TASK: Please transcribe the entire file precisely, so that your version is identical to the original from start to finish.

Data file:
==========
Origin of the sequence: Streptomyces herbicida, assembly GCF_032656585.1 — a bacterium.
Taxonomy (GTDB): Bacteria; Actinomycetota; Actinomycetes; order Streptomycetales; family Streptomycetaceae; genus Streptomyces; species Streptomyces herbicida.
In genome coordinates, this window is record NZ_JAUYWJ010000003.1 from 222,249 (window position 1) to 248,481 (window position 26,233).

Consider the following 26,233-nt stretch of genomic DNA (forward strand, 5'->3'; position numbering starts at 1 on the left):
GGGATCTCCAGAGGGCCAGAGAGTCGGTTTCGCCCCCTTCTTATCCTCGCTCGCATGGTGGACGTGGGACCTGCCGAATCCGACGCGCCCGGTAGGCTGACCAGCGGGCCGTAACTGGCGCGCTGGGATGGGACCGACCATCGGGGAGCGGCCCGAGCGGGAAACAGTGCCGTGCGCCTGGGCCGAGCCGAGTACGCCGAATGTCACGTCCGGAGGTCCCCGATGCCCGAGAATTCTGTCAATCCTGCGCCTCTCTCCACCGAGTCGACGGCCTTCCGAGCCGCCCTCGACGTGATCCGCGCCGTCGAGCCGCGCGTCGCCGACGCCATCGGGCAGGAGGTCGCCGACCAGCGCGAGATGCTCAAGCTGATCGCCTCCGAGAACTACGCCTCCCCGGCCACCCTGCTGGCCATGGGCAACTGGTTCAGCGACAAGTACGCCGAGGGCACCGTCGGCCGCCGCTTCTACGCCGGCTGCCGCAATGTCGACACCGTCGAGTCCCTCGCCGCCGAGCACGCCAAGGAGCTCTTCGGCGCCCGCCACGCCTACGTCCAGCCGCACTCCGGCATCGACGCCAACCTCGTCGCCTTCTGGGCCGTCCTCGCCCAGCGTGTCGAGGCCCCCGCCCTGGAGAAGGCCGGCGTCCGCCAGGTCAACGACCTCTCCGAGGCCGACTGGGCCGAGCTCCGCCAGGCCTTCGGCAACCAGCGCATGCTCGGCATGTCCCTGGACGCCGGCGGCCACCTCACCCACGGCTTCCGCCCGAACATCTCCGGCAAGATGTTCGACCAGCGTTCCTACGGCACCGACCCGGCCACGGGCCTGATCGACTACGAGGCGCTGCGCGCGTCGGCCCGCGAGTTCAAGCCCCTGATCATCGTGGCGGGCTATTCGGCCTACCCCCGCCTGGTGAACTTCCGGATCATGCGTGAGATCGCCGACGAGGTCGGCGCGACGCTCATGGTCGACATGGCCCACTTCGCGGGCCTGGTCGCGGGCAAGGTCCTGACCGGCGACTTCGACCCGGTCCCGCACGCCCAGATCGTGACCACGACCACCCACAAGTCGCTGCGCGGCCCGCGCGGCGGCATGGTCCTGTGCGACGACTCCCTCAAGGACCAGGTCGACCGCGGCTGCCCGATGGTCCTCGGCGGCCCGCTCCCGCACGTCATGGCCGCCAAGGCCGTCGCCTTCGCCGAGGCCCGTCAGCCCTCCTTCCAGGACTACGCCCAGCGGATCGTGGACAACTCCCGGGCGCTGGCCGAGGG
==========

Origin of the sequence: Streptomyces herbicida, assembly GCF_032656585.1 — a bacterium.
Taxonomy (GTDB): Bacteria; Actinomycetota; Actinomycetes; order Streptomycetales; family Streptomycetaceae; genus Streptomyces; species Streptomyces herbicida.
In genome coordinates, this window is record NZ_JAUYWJ010000003.1 from 222,249 (window position 1) to 248,481 (window position 26,233).

Consider the following 26,233-nt stretch of genomic DNA (forward strand, 5'->3'; position numbering starts at 1 on the left):
GGGATCTCCAGAGGGCCAGAGAGTCGGTTTCGCCCCCTTCTTATCCTCGCTCGCATGGTGGACGTGGGACCTGCCGAATCCGACGCGCCCGGTAGGCTGACCAGCGGGCCGTAACTGGCGCGCTGGGATGGGACCGACCATCGGGGAGCGGCCCGAGCGGGAAACAGTGCCGTGCGCCTGGGCCGAGCCGAGTACGCCGAATGTCACGTCCGGAGGTCCCCGATGCCCGAGAATTCTGTCAATCCTGCGCCTCTCTCCACCGAGTCGACGGCCTTCCGAGCCGCCCTCGACGTGATCCGCGCCGTCGAGCCGCGCGTCGCCGACGCCATCGGGCAGGAGGTCGCCGACCAGCGCGAGATGCTCAAGCTGATCGCCTCCGAGAACTACGCCTCCCCGGCCACCCTGCTGGCCATGGGCAACTGGTTCAGCGACAAGTACGCCGAGGGCACCGTCGGCCGCCGCTTCTACGCCGGCTGCCGCAATGTCGACACCGTCGAGTCCCTCGCCGCCGAGCACGCCAAGGAGCTCTTCGGCGCCCGCCACGCCTACGTCCAGCCGCACTCCGGCATCGACGCCAACCTCGTCGCCTTCTGGGCCGTCCTCGCCCAGCGTGTCGAGGCCCCCGCCCTGGAGAAGGCCGGCGTCCGCCAGGTCAACGACCTCTCCGAGGCCGACTGGGCCGAGCTCCGCCAGGCCTTCGGCAACCAGCGCATGCTCGGCATGTCCCTGGACGCCGGCGGCCACCTCACCCACGGCTTCCGCCCGAACATCTCCGGCAAGATGTTCGACCAGCGTTCCTACGGCACCGACCCGGCCACGGGCCTGATCGACTACGAGGCGCTGCGCGCGTCGGCCCGCGAGTTCAAGCCCCTGATCATCGTGGCGGGCTATTCGGCCTACCCCCGCCTGGTGAACTTCCGGATCATGCGTGAGATCGCCGACGAGGTCGGCGCGACGCTCATGGTCGACATGGCCCACTTCGCGGGCCTGGTCGCGGGCAAGGTCCTGACCGGCGACTTCGACCCGGTCCCGCACGCCCAGATCGTGACCACGACCACCCACAAGTCGCTGCGCGGCCCGCGCGGCGGCATGGTCCTGTGCGACGACTCCCTCAAGGACCAGGTCGACCGCGGCTGCCCGATGGTCCTCGGCGGCCCGCTCCCGCACGTCATGGCCGCCAAGGCCGTCGCCTTCGCCGAGGCCCGTCAGCCCTCCTTCCAGGACTACGCCCAGCGGATCGTGGACAACTCCCGGGCGCTGGCCGAGGG